This pie-eyed sergeant is on the job 24/7
Here are some quick readers comments that just came in, and then
on the today's Pond Q&A...
"The same thing happened to me today.
For the first time, a large blue heron landed in my pond. I
immediately chased him off by letting my Irish Setter chase him
across the yard.
Then I came in and ordered the scarecrow you are always talking
about. Hope it gets here soon! The heron is sitting on my
B.F.> Hi Gail. Thanks for the suggestion. Yes, it's true...
The only thing more effective than The Scarecrow for scaring off
big ugly fish-eating birds is -- A BIG DOG! (Or a little one,
with a big heart...)
I with I had unleashed my 2 year old American Eskimo puppy
'Casper' on that big boney varmint when he tried to land in my
pond last week.
But all I could think of at the time was to run out there
screaming and clapping like a crack-crazed lunatic. But it
seemed to do the job (try that next time if your dog is asleep).
Your Scarecrow is on the way! We'll ship it right out pronto.
"The Great White Egrets cleaned out my Koi ponds last fall. All
but two fish that is. This spring I found the head of my largest
Koi laying in the weeds near the edge of the pond. The fish were
replaced soon after with the WalMart variety. If I am going to
feed the predators of the neighborhood, they will at least be
eating low cost fish.
Reading about your Scare Crow I followed up with an order about
five month ago. This pie eyed sergeant has been on the job ever
since. I hear it go off from time to time during the summer when
the windows were open. It has faithfully chased away Raccoons,
and Egrets on several different raids. I am happy to report, I
have not lost a fish since he was put on the job.
Mr. Crow has also kept my dog from her morning swims. Which has
also allowed my dog to stay dry and the house clean.
Thanks for a great product"
B.F.> Hi Tom,
Thanks for the story, that's great feedback. I haven't 'fired
mine up' yet, b/c I don't have the darn battery, but I'll get
around to it...
It's in the ground, all ready to go - and if nothing else, it
looks cool and is a great converstion piece for now.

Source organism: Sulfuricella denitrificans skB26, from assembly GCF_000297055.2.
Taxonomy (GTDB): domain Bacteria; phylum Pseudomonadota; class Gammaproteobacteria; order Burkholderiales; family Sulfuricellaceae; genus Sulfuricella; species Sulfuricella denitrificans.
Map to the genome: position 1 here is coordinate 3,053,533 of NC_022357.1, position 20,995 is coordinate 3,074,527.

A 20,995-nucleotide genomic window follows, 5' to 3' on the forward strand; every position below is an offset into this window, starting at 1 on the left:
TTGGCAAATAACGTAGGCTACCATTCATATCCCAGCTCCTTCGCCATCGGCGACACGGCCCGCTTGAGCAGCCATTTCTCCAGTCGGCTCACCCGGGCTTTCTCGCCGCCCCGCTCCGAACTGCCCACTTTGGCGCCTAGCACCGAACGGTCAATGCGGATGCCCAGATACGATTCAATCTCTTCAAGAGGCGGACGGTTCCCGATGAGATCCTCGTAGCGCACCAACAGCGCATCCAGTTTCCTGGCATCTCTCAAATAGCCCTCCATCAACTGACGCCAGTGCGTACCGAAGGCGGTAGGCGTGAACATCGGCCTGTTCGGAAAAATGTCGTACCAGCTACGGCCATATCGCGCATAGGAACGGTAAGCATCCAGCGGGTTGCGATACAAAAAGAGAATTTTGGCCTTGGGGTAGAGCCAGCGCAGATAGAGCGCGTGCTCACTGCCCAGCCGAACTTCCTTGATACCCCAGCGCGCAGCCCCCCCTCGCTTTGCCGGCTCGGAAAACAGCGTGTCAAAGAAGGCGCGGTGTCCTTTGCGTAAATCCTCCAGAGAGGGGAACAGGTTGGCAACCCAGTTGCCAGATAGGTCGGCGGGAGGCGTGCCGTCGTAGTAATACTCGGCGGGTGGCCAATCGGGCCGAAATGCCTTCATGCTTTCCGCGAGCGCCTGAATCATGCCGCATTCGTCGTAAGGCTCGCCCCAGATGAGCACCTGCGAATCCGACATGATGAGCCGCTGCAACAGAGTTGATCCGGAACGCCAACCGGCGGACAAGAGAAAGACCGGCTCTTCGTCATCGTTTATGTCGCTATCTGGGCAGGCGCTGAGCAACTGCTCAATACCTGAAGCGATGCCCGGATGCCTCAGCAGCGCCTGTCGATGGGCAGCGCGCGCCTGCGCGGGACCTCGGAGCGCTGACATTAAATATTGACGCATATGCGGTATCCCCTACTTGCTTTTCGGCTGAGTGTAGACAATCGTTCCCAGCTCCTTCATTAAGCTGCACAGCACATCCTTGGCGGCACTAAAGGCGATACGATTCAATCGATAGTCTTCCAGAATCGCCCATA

"Interesting stories and usefull as well.
I may be interested in the product called Microbe Lift that you
mention. Is now a good time to apply it and how much should I use
to treat a 1400 gallon pond? I went to the web site but nothing
is said about how much to use, etc., only the price."
B.F.> Hi Ron,
The Microbe Lift works best in warmer weather, but can be used in
cooler temeratures like right now. For your size pond, a quart
of the PL or Autumn Prep should do it..
The instructions are on the box, and involve a larger initial
dose, followed by smaller 'maintentance' doses, but it really
does help to keep the pond clean and free of sludge, etc.
Here's the page for that:
Hope this helps.
I need to know if it is possible to transport my fish this time
of year safely and what is the best procedure. I live in the
northeast and the temp is in the 40`s and 50`s now.I may be
moving and i`m going to have to move them if i can. I have 7 KOI
and 30 to 40 goldfish of all varieties.
Sure, it's actually best to move them when the water temperatures
are a little cooler as cooler water holds more oxygen and there
is less chance that they will suffocate in the bags, assuming
that's how you were going to move them.
The very best way, however, is to go ahead and rent a small
oxygen tank to fill your fish bags with pure oxygen. Fish will
use it up quickly, especially if many are in a bag - but you
really don't have to worry if there is pure oxygen in there.
Importers ship large KOI in bags barely big enough to hold water
in them with no problems using pure O2.
When re-acclimating, just float the bags in the new water for
10-15 minutes to equalize the temperature. Then slowly mix in
pond water for another 10-15 minutes (to equalize pH and other
water parameters) then let them swim out...
Greetings from the great state of TN. I purchased a home this
past spring and 'inherited' a pond that was in complete disarray.
Well, over the summer I was able to get my little 600 gal pond
going, have 1 koi and 2 really fat goldfish. Along with the pond
I also inherited a small pump with one of those small box like
submersible filter containers that you put the pump in along
with some bio balls and filter material. Well, this is just not
doing the job. I need something more powerful and efficient to
keep things in balance. I have always had a bad alge problem and
if I change the filter material (I don't mess with the bio balls)
because it gets really gross, my ammonia levels get really out of
kilter for several weeks. It really is a struggle to keep the
fish happy with this kind of system. What would you suggest? I
want a water bell for aeration and I also have a smaller pond
that sits higher than the main one and makes a little waterfall
and seems to be a nice home for frogs. I can't tell you how
large my pump is, but I think it is too small for the size of the
two ponds combined. I am kind of like 'Tim the Tool
Man'......more power...lol. I am also thinking that I should
have an outside filter system that would possibly be partially
underground. Again, any suggestions? Of course all of this for
less than $100...big lol here :-) Kidding of course. Anxious
for your input. I enjoyed your website very much. Thank you for
your time, Regards, Cynthia Van Den Berge (new pondwoman)
B.F.> Yep... That's exactly how this one came in..
Folks, if you're going to send us an email question, please try
and be brief and not write your version of 'War and Peace' ;-)
My eyeballs are getting old as it is, and this one just makes me
want to fall out of my chair as I read it here at 12:30 AM.
But here goes...
Hope this helps, thanks for your compliments.
(See how concise my reply was, and how I used line breaks to make
it easy to follow?)
That's all for today.